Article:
An investigation, carried out by Consumer Reports in association with The Guardian, has revealed that there are alarming levels of contamination in water consumed across the U.S. In the investigation, more than 120 samples of water were tested for arsenic, lead and PFAS (per- and poly-fluoroalkyl substances), among other contaminants.

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The water in question serves more than 19 million people nationwide. In their investigation, researchers found 118 of the 120 samples of water had some form of contamination, with concerning levels of PFAS across the board. Most of the samples contained pollutants above the levels recommended by Consumer Reports.

Related: Consumer Reports finds high arsenic level in Whole Foods bottled water

From their findings, more than 35% of the samples had potentially toxic levels of PFAS, according to Consumer Reports’ recommendations. Further, the researchers found 8% of samples to contain arsenic at alarming levels. The 118 contaminated samples were all found to contain lead, another high-risk chemical. The biggest concern to the investigators was the high level of PFAS found in almost all samples of water tested. PFAS is a group of chemicals that has been linked to many health risks, including delayed learning in children and the possibility of causing cancer, among others.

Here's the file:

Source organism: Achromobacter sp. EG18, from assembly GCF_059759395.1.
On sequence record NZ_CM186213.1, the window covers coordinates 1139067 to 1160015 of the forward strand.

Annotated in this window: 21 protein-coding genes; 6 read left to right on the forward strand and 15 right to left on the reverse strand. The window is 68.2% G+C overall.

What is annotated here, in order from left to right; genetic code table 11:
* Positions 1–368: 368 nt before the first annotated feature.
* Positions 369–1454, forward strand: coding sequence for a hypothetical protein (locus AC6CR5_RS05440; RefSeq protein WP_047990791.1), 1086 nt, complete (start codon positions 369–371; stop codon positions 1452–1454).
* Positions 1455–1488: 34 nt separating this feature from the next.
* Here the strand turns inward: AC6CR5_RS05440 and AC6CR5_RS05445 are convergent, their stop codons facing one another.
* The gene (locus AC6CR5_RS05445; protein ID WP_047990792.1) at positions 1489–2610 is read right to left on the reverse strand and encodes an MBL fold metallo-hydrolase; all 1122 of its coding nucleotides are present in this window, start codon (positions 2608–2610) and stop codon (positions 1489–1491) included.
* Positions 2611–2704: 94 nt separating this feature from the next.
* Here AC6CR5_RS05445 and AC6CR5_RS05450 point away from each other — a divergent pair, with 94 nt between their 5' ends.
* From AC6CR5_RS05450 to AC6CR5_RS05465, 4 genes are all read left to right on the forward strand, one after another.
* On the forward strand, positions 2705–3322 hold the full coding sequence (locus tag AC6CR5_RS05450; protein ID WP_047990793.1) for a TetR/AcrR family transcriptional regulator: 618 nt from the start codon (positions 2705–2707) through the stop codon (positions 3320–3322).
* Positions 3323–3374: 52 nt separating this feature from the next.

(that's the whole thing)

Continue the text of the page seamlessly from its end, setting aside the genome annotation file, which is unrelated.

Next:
When asked to comment on the findings, Environmental Protection Agency spokesperson Andrea Drinkard said that about 93% of the U.S. population has community water that constantly meets set health standards. The agency has standards in place for more than 90 compounds, including lead and arsenic. But there are no standards in place for PFAS, which are also commonly known as “forever chemicals.”

While there may be standards in place, the new findings show that there is a missing link between what is on paper and the reality.

“Americans shouldn’t have to navigate bureaucracy and be forced to make significant investments in order to access clean tap water,” said Brian Ronholm, directory of food policy at Consumer Reports.

There have been several attempts to address the issue of old water supply pipes, which are the main cause of pollutants like lead. Congress is also currently focusing on PFAS, with a task force formed in January urging President Joe Biden to take action against these chemicals.

Task force member and congresswoman Debbie Dingell said, “We do not have any time to waste as we battle these toxic chemicals.”

Via The Guardian

Image via Karolina Grabowska